Chilean lawmakers will vote on a fresh initiative seeking to draft a bill to protect the country’s glaciers, a move that could hinder development of mining projects in the world’s top copper-producing country .
Opposition senate members are asking the Parliamentary Mining Commission to submit the proposed legislation “as it is”, local paper El Mercurio reported. They claim mining companies have successfully lobbied to delay the Glacier Protection Act for years, adding that Chile urgently needed a legal framework against environmental crimes.
Such law would protect the country’s glaciers, including those not listed in the national system of wild protected areas.
In 2014, a bill was introduced in Congress to ban certain dangerous industrial activities near the glaciers. The proposal underwent several modifications before it was finally ditched altogether by the first government of current right-wing President Sebastian Piñera.
Environmentalists argue that gigantic ice masses should be protected to ensure future generations have access to fresh water.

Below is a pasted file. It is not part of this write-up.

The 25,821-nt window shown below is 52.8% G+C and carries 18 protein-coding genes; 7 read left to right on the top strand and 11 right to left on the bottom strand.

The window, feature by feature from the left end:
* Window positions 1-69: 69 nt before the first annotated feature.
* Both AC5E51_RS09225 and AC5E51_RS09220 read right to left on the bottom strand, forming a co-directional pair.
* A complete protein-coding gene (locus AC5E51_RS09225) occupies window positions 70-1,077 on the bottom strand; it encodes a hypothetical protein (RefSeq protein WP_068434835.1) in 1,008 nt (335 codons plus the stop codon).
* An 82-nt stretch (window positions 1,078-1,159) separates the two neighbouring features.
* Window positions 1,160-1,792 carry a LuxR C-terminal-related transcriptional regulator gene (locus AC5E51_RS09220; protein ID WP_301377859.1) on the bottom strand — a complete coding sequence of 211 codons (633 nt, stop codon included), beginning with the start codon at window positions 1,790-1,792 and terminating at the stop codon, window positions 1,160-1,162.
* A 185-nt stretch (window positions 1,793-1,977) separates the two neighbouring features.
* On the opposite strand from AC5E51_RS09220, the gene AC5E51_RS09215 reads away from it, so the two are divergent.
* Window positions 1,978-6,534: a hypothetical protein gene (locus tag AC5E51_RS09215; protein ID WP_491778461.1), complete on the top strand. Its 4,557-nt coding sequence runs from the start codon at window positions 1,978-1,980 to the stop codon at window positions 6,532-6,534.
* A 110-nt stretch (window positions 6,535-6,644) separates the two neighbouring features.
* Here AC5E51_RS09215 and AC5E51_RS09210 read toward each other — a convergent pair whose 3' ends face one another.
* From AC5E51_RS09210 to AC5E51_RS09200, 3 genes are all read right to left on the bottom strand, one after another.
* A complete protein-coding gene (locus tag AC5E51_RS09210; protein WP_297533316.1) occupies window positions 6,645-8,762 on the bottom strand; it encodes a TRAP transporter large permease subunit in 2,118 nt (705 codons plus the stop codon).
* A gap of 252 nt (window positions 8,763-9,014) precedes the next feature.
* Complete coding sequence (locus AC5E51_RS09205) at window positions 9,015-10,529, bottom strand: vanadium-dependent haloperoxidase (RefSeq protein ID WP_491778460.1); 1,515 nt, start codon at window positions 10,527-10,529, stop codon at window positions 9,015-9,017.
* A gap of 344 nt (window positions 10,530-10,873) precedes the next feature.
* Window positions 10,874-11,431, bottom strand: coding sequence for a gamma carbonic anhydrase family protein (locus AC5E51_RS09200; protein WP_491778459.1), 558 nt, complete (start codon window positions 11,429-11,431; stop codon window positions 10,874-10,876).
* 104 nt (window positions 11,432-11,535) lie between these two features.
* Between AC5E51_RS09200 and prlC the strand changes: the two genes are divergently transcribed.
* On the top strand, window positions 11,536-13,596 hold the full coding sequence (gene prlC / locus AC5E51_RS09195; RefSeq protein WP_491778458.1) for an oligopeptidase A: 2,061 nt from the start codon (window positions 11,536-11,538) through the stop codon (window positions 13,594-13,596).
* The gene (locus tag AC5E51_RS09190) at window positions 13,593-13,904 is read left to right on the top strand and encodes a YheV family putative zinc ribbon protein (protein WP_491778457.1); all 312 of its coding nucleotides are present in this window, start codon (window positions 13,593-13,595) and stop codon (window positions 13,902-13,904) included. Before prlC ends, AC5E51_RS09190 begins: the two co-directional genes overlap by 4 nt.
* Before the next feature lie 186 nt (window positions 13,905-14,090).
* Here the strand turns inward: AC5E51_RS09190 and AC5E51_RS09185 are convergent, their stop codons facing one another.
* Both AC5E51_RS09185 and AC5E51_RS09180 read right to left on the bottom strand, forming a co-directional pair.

Chile is home to 82% of the glaciers in South America, most of which are already receding due to higher temperatures linked to global warming.
Almost seven million people living in the capital Santiago rely on glaciers to feed most of their water supply in times of drought. About three-quarters of the country’s population of 19 million live in areas whose water supply is greatly glacier-dependant.
A glacier protection law could hinder construction of large mining projects high in the Andes or imply higher costs to meet regulations.
Chile’s environmental court last week put the final nail in the coffin for Barrick Gold’s (TSX: ABX) (NYSE: GOLD) giant Pascua-Lama gold-silver project, straddling the border with Argentina. The venture had been on hold since 2013 over environmental concerns, including the Canadian miner’s failure to properly monitor glaciers surrounding the project on the Chilean side.